- key: data/baz.yaml

The default directory is the project's root.

Upon loading, the plugin will read each yaml file in order and merge the variables with those read from the main configuration file. If an entry is specified in the key: filename format, the data from the file will be assigned to the key. In case of conflicts, the latest value will override the earlier ones.

Merging branches

The "branches" of the trees of dictionaries will be merged and, in case of conflict, the plugin will attempt to privilege the latest branch.


The purpose of this feature is only to allow a separation of concerns. For organizational purposes, you should separate your yaml files in a clean way, so that each yaml file covers a specific part of the tree. Otherwise, this might create complicated cases were the merging algorithm might not work as you expect.

Using Macros in the title of the page (Navigation)

General Principle

Standard MkDocs looks into the following pieces of data to give a title to each page in the navigation of the website, in that order of priority (see official documentation):

  1. The nav section in the config file (My Title :
  2. The YAML front-matter of the page (title: My title).
  3. The (first) header of level 1 in the page (# My title).
  4. The file name (


Note how the config file overrides the YAML front-matter of the page.

MkDocs-Macros's policy

MkDocs does not interfere with that process, except that it makes sure that (after the page itself has been rendered), any macro found in the title is also rendered.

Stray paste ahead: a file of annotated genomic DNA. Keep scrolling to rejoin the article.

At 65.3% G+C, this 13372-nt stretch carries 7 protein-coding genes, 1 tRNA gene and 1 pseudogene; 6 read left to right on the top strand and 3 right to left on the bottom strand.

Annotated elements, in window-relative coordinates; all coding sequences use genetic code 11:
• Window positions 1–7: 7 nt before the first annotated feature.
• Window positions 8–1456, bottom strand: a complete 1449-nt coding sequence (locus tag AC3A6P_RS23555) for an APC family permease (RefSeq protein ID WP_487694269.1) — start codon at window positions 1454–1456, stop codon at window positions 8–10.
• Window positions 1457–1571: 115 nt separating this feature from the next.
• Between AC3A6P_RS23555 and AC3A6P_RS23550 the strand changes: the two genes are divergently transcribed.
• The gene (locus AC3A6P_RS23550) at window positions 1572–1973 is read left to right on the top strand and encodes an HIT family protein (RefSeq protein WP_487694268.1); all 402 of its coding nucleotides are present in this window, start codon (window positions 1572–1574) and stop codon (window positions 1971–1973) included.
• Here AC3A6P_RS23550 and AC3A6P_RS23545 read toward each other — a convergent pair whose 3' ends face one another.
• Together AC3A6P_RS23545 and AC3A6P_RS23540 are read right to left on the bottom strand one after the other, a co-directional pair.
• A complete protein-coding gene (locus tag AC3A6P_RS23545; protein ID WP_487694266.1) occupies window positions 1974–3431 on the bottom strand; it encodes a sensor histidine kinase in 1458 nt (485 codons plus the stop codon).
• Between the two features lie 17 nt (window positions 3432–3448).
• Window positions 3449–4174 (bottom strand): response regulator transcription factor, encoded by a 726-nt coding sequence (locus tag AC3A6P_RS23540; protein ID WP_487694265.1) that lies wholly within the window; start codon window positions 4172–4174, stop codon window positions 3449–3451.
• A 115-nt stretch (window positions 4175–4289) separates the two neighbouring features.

It means that you can call macros in the title of a page, in the front matter of the page, in the config file, or in the (first) header 1. Whichever will be rendered correctly.

Front matter of the page (example)

In file

address: Hello world
title: My Title {address}

Config file (example)

   My Title {address} :

   address: Hello world

Heading 1 of the page (example)

In file

address: Hello world

# My Title {address}

Limitations with emojis

pymdownx.emoji is a Markdown extension that used to convert special strings (e.g. :material-robot-happy-outline:) into actual emojis.

For some obscure reason, the forced rendering of macros in the page's title prevents the rendering of those emoji strings by the pymdownx.emoji extension in the title (see issue 215).

To alleviate that problem, MkDocs-Macros does not attempt to render macros in the title of a page, when it is obvious that none is present.


Please note that currently, when a macro is present in a page title AND a smiley string is also found , then the emoji will be probably not be rendered.

Controlling the rendering of pages (Syntax Issues)

A frequent issue, when adding the Mkdocs-Macros plugin to an existing MkDocs project, is that some pre-existing markdown pages may not be rendered correctly, or cause a syntax error, or some other error.

That is because Mkdocs-Macros might confuse snippets in those pages with Jinja2 statements, try to render them and fail.

This issue (as well as its solutions) is described in the chapter on rendering.

  1. These macros are written in jinja2; they are distinct from the macros of mkdocs.